Problems mount for Nawaz Sharif | Pakistan Today

Problems mount for Nawaz Sharif

Thursday was a bad day for Prime Minister Nawaz Sharif. He was getting ready to return home from a trip to the United States, during which he failed to get Washington to even consider the issue of drone strikes in Federally Administered Tribal Areas (FATA), according to a STRATFOR report.
On the same day, Indian PM Manmohan Singh said that he is disappointed with his Pakistani counterpart for not doing enough to end the clashes between Pakistani and Indian forces along their disputed border in Kashmir. The Pakistani prime minister is thus coming home to more problems than he left behind.
Within hours of Nawaz Sharif’s October 23 meeting with US President Barack Obama at the White House, where he ostensibly called for an end to drone strikes in his country, The Washington Post, citing leaked highly sensitive CIA documents and Pakistani diplomatic memos, reported that Islamabad had been secretly endorsing the drone strikes. The leaks were designed not only as a rejoinder to Nawaz Sharif’s demand but also in response to the Amnesty International report released a day before the meeting claiming that the airstrikes had led to many civilian deaths.
Nawaz, whose party was elected in early May, has long promised the Pakistani public that he will work toward bringing an end to the drone strikes. In fact, before leaving for the United States he explicitly said that he would raise the issue with Obama. That much he did – in the hopes that he would be able to show his constituents back home that he is honoring his commitment to bring an end to what a majority of Pakistanis believe is a violation of their national sovereignty.
Nawaz had hoped that Obama would respond with a statement to the effect that Washington would work with Islamabad to eventually get to a point where the US would not have to conduct the strikes. Not only did Obama say nothing of the sort, the leak to The Washington Post was meant as a signal to Islamabad to back off from the issue. After all, if Islamabad has lost control of its territory to the extent that transnational jihadists have sanctuary, then Washington has to continue with the drone strikes, especially in a country in which the use of regular land and air forces is not in the American interest. The net effect is that Nawaz Sharif’s trip was a failure – in fact, the leak has further complicated US-Pakistani relations.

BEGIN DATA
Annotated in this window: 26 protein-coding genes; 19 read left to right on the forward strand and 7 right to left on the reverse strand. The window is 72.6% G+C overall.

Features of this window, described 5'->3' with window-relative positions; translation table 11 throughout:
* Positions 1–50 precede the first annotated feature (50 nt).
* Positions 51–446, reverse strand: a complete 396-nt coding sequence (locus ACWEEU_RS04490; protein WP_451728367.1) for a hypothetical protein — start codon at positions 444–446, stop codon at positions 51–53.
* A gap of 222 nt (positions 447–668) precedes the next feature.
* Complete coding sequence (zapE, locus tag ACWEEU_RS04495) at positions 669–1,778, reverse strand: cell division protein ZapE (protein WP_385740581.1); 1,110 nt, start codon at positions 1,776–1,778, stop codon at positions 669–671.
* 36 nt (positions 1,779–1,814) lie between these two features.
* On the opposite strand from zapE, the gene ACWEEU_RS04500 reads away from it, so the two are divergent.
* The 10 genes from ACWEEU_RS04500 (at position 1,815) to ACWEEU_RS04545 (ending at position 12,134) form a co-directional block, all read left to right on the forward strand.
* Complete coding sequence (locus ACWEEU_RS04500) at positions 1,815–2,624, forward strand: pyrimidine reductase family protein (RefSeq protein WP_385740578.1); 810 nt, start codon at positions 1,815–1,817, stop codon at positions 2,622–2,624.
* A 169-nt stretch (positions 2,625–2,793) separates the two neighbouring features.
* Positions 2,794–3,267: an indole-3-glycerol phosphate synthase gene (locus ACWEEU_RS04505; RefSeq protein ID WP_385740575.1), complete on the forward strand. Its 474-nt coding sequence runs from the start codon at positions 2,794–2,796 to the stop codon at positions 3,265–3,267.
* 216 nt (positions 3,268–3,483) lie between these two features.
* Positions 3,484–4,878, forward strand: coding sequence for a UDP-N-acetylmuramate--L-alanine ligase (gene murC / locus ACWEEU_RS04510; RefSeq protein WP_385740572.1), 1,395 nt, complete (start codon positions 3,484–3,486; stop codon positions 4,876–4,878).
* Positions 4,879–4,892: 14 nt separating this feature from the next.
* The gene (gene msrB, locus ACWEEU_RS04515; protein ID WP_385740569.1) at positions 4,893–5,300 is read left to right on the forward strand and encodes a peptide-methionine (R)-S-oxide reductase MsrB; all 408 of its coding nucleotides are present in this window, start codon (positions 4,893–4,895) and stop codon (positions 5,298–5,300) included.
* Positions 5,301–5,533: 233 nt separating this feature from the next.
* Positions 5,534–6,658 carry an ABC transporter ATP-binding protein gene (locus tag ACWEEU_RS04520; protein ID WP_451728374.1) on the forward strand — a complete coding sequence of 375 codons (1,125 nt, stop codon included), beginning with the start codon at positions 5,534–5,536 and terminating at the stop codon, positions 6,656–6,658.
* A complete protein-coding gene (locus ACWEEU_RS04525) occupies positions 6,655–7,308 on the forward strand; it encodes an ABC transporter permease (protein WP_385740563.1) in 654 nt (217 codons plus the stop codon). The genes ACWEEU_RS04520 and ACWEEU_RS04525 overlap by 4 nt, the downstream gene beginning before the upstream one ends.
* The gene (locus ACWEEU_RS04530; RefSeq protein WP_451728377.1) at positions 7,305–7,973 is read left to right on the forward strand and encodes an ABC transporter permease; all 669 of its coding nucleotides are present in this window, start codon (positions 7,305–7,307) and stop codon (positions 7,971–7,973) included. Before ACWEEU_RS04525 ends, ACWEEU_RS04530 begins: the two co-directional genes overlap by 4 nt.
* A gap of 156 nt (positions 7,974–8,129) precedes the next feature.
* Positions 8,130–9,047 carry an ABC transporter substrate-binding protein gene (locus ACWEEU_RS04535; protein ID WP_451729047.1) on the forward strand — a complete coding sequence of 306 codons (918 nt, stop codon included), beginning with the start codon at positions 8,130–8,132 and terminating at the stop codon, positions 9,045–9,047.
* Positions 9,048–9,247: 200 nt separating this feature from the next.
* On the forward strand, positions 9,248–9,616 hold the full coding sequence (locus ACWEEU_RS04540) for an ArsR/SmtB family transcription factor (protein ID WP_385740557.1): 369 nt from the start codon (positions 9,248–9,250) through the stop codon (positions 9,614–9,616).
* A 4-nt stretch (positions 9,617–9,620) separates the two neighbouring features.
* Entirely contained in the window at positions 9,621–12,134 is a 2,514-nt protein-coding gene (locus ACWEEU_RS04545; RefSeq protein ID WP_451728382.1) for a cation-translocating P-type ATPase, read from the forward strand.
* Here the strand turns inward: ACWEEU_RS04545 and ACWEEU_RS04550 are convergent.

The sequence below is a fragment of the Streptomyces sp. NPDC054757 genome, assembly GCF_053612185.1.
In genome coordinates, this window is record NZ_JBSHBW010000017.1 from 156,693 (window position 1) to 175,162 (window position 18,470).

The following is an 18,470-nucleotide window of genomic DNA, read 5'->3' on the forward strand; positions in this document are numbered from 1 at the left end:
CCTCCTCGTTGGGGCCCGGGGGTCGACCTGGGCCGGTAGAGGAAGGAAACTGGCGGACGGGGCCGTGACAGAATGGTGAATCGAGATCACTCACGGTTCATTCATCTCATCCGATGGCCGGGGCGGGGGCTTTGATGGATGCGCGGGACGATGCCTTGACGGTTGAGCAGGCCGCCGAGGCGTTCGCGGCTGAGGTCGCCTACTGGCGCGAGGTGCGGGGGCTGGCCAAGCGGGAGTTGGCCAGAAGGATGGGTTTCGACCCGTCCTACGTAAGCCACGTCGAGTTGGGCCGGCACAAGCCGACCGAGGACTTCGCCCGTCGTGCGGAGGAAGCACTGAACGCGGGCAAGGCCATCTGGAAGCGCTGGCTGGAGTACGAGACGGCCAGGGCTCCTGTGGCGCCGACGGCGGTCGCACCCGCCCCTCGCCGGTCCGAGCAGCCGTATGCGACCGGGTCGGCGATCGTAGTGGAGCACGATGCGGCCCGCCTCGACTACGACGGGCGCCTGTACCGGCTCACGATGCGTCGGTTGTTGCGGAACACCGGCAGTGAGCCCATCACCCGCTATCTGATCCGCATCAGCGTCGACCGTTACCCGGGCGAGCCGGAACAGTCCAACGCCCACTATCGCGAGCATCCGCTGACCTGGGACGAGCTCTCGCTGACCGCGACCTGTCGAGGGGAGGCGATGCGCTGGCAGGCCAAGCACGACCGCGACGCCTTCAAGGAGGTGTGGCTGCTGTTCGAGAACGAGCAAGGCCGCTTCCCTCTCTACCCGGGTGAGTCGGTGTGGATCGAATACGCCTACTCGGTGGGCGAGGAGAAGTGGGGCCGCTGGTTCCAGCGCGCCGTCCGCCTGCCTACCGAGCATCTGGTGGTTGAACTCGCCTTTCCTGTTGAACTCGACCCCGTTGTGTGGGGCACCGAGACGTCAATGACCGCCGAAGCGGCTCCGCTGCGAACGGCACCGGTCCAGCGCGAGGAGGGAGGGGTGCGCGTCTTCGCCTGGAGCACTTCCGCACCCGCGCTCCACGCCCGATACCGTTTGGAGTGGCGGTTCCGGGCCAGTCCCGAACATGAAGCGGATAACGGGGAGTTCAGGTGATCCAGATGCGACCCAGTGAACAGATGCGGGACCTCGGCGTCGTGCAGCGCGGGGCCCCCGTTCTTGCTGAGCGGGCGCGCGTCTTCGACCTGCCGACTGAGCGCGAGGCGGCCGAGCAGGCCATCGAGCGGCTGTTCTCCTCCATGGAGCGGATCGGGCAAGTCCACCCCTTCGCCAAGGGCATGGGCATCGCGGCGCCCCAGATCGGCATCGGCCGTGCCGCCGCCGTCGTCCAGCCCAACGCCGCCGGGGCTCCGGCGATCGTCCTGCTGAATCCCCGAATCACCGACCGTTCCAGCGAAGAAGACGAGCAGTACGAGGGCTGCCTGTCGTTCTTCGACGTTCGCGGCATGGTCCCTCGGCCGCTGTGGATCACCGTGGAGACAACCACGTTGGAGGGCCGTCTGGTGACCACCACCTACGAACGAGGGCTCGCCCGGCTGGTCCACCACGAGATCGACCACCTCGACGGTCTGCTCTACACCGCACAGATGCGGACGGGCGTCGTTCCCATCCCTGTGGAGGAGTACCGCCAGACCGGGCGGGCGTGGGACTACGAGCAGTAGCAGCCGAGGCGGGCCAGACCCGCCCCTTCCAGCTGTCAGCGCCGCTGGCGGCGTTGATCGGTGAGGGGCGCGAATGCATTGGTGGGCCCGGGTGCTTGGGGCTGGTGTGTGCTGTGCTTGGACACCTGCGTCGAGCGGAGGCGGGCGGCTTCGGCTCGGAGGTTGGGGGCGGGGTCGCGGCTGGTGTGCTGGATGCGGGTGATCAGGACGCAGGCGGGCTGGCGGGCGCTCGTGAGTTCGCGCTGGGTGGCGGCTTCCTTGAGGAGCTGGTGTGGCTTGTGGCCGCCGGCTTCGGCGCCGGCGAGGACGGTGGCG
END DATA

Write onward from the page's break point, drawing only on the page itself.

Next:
In fairness to the Nawaz administration, Islamabad endorsed and supported the drone programme during administrations that predated Nawaz: Pervez Musharraf’s military regime from 1999 to 2008 and the Pakistan People’s Party government from 2008 to 2013. Sharif will undoubtedly try to deflect criticism by saying that his government inherited the problem. But the fact is that the drone issue (along with the multitude of others problems plaguing the country) is now his problem, and he will be under increasing pressure to do something about it.
The only way Nawaz could get Washington to end the strikes would be ordering a major military offensive in North Waziristan, the hub for an array of domestic and foreign jihadist forces. Doing so would be extremely problematic, given that he is pursuing a policy of negotiations with the country’s Taliban. At the same time that Nawaz struggles with the US regarding Pakistan’s western border with Afghanistan, he has a fresh problem on the eastern border with India, where Pakistani and Indian forces have for months been engaged in the most severe clashes in a decade.
The situation has come to a point where the Indian prime minister has called on Nawaz to “even at this late hour” recognize that the conflict on the border is not good for either side. Singh has his own pressures to deal with given the infiltration of large numbers of militants from Azad Kashmir to the Indian side, especially with the Indian elections only six months away and Singh’s ruling Congress Party locked in a heated battle with the opposition Bharatiya Janata Party. New Delhi therefore has to escalate matters, which even if it is only at the rhetorical level could aggravate tensions. This is especially the case for Sharif, who has been pushing for improved relations with India and cannot afford to be seen as weak toward the Indians in the current situation.
The Pakistani government already had a lot to deal with domestically, including the deteriorating security situation, a stalling economy and an energy crisis. Now it must also focus on dealing with the simultaneous problems with the US and India.



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